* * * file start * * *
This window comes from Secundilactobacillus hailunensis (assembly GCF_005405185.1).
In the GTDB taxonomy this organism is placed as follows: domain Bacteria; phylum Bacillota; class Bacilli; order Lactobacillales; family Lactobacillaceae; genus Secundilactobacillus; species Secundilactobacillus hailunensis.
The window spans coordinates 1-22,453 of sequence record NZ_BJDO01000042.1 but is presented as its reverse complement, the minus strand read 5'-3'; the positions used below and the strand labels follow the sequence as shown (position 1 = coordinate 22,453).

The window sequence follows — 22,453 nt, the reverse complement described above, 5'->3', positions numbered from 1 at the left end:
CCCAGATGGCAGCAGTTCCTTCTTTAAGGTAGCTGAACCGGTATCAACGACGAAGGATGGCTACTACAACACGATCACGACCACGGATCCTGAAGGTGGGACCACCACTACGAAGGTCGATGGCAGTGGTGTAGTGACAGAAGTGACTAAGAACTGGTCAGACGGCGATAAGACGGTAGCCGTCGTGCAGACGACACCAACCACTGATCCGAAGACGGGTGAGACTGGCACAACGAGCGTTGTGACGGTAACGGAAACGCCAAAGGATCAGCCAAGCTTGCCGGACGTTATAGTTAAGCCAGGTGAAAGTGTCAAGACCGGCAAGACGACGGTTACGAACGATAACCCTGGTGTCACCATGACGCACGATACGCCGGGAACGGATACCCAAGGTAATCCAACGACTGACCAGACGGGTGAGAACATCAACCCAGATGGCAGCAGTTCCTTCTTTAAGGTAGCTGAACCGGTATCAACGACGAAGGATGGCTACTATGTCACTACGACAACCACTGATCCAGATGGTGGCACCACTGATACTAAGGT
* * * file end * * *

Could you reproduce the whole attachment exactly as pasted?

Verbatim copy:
This window comes from Secundilactobacillus hailunensis (assembly GCF_005405185.1).
In the GTDB taxonomy this organism is placed as follows: domain Bacteria; phylum Bacillota; class Bacilli; order Lactobacillales; family Lactobacillaceae; genus Secundilactobacillus; species Secundilactobacillus hailunensis.
The window spans coordinates 1-22,453 of sequence record NZ_BJDO01000042.1 but is presented as its reverse complement, the minus strand read 5'-3'; the positions used below and the strand labels follow the sequence as shown (position 1 = coordinate 22,453).

The window sequence follows — 22,453 nt, the reverse complement described above, 5'->3', positions numbered from 1 at the left end:
CCCAGATGGCAGCAGTTCCTTCTTTAAGGTAGCTGAACCGGTATCAACGACGAAGGATGGCTACTACAACACGATCACGACCACGGATCCTGAAGGTGGGACCACCACTACGAAGGTCGATGGCAGTGGTGTAGTGACAGAAGTGACTAAGAACTGGTCAGACGGCGATAAGACGGTAGCCGTCGTGCAGACGACACCAACCACTGATCCGAAGACGGGTGAGACTGGCACAACGAGCGTTGTGACGGTAACGGAAACGCCAAAGGATCAGCCAAGCTTGCCGGACGTTATAGTTAAGCCAGGTGAAAGTGTCAAGACCGGCAAGACGACGGTTACGAACGATAACCCTGGTGTCACCATGACGCACGATACGCCGGGAACGGATACCCAAGGTAATCCAACGACTGACCAGACGGGTGAGAACATCAACCCAGATGGCAGCAGTTCCTTCTTTAAGGTAGCTGAACCGGTATCAACGACGAAGGATGGCTACTATGTCACTACGACAACCACTGATCCAGATGGTGGCACCACTGATACTAAGGT